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Ricky Williams: Maybe Martin doesn't belong in NFL

Ricky Williams might have a reputation for flakiness, but is there any NFL player of the past two generations more qualified to weigh in on the controversy involving Miami Dolphins offensive linemen Richie Incognito and Jonathan Martin?

Williams played with Incognito in Miami and shared Martin's need to step away from the NFL lifestyle. One never knows what answers Williams will provide, but they are consistently refreshing and thought-provoking as opposed to typical jock bromides.

In a Tuesday morning interview with KGMZ-FM in San Francisco, Williams balked at the idea that Incognito's actions qualify as hazing or bullying in the uniquely demanding culture of professional football.

"How is bullying something that's even mentioned regarding the NFL?" Williams wondered. "Because that's kind of what we're taught to do -- at least on the field -- is to bully the guy across from us so we can win the football game.

"It's kind of what we're subjected to on a day-to-day basis that most people will never be able to understand. ... What we're required to do physically, mentally and emotionally for the course of a season is astronomical -- it's amazing," Williams added. "And I'm not saying that it's bad. I'm saying it just really speaks to what it takes to be a professional football player. And to me there's no room to play the victim or to be bullied or to even have that discussion when it comes to the NFL. If you're having that discussion, it just means that maybe you don't belong in the NFL."

Williams should know. Nine years ago, he came to his own realization that he didn't belong in the NFL.

"I think I can relate and I can speak on this because I was at a point where I was done with the NFL and I needed to take a break," Williams said. "But unlike Jonathan, I didn't have to find a scapegoat or someone to blame. ... I didn't have to bring anyone else down when I found out that I just couldn't handle what I was going through at the time."

Williams went through many of the same experiences as Martin early in his career, but emphasized that he never took it as a personal attack.

"I just understood that's the nature of the game," Williams explained. "When I came in as a rookie, they called me 'Ricky Weirdo.' And they busted my balls and they gave me a hard time, but I just laughed because it was funny. ... If someone sent me those messages, I would send a text back and call him a redneck and put 'lol.' To me, situations that you got yourself into, you got yourself into. It falls on you to find a way to get yourself out. And I'm not judging the way he got himself out of the situation. I actually think it's quite brilliant.

"There's all these text messages and these voice messages," Williams went on. "It takes some awareness and some planning and some orchestration to actually save those and record those. ... (Martin) is fighting (Incognito), but he's just doing it in his own way. If we're going to talk about the story as a hazing story -- which doesn't fit -- or as a bullying story, it's really a great example of the kid that is 'getting bullied' fighting back in his own way. ... I think they're both victims. I think the truth is never going to come out. One guy has a paid vacation. And one guy has a vacation that's not paid right now."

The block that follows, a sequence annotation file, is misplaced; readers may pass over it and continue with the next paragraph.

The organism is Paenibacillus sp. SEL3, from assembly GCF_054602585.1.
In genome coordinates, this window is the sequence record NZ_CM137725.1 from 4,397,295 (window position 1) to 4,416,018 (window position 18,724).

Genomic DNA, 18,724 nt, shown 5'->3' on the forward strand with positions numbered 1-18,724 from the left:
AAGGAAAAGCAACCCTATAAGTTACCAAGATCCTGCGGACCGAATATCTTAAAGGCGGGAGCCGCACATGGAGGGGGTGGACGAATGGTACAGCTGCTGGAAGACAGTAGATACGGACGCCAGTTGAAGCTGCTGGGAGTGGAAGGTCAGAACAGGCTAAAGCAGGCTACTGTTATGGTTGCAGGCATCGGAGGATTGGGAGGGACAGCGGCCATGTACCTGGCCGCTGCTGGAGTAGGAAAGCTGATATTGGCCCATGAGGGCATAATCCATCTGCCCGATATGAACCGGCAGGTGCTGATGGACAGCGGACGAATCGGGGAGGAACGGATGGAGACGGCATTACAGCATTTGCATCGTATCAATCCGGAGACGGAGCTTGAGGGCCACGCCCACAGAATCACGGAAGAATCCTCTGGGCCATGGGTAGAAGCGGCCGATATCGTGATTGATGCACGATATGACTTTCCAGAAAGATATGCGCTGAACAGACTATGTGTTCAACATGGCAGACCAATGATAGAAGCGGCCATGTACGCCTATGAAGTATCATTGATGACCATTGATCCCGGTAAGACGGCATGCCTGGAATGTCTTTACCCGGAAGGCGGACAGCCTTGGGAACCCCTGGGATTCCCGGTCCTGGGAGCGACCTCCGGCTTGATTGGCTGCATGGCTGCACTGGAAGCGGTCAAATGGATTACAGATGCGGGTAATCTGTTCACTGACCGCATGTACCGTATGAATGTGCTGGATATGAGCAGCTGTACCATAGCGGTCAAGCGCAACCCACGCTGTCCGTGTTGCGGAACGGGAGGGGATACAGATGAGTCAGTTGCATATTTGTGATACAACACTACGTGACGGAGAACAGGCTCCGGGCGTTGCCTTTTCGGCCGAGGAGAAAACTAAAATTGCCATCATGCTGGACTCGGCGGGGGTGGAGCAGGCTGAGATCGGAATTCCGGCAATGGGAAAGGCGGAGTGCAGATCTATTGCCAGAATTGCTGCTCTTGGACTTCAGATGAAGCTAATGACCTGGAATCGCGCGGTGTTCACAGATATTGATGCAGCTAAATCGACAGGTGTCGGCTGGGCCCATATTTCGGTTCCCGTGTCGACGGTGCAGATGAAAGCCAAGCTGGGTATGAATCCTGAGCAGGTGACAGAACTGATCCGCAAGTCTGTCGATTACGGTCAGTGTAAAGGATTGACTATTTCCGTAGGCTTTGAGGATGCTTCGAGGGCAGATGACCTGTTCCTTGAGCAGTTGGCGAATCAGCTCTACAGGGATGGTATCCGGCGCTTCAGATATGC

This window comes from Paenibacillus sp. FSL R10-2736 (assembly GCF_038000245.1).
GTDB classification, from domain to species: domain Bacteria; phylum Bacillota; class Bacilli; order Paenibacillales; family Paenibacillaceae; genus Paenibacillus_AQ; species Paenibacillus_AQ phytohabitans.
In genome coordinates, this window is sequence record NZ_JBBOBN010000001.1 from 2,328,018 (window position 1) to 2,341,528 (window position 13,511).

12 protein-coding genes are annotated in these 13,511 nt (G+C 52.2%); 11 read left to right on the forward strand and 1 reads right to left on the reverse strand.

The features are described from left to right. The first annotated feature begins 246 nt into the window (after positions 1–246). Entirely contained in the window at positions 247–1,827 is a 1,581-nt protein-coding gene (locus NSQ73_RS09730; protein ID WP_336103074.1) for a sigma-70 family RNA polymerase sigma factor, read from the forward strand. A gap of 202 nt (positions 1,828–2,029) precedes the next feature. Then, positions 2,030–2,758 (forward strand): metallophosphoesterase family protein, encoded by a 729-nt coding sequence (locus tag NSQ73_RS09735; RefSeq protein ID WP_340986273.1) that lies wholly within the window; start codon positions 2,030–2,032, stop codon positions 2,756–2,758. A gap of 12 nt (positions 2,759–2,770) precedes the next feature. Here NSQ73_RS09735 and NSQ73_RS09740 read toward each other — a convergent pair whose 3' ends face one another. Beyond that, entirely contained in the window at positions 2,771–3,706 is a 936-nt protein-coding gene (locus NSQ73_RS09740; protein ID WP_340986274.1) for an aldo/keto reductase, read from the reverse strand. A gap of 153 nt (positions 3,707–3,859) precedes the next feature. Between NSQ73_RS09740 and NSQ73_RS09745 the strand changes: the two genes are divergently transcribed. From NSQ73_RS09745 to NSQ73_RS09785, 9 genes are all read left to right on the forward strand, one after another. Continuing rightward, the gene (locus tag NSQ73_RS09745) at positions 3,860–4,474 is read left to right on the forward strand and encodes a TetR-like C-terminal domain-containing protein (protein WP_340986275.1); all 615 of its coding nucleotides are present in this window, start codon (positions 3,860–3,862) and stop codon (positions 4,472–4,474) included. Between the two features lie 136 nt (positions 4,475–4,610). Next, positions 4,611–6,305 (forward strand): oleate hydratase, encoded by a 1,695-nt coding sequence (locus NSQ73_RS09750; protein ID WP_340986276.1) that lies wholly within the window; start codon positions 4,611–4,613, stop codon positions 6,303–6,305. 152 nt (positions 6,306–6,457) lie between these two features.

Asked about the racist language allegedly used by Incognito in text and voice messages, Williams took exception to the notion that societal standards apply to a locker room setting.

"It's not inflammatory if it's your family," Williams said. "When you look at a team, especially two guys that play the same position, and you really understand how much time they spend together, you can't put it in the context that you would put it outside of a family setting. ... If you had a tape recorder in the locker room, you would hear a lot of stuff that wouldn't fly in the media. A football team, the NFL, it's a fraternity. ... It's not fair and it's not right for people on the outside to judge and try to figure out what's going on on the inside, because most of the people on the outside wouldn't last a week on an NFL team."

In Williams' experience, Incognito is not a racist. He also believes coach Joe Philbin's responsibility was to step in only when the actions of the other linemen affected Martin's play.

"The locker room, we keep coaches out for a reason. It's our space," Williams emphasized. "When I look at the issue, it's not about racism, it's not about bullying, it's not about hazing. It's about a lack of leadership in that locker room. ... And this is just one of the ways in which it's manifested."

Williams' comments are fascinating, but it's fair to wonder if he's letting Philbin and a troubled Incognito off the hook.

Hall of Famer Bill Walsh's coaching tree never tolerated any form of hazing or harassing. Pete Carroll doesn't allow it in Seattle. Jimmy Johnson and Mike Shanahan have said they've never witnessed bullying to the extent that is alleged in this circumstance.

The hope now is that the Dolphins' leadership failure will lead to positive change as more NFL locker rooms embrace Walsh's philosophies and reject a philistine vestige of the sport's past.

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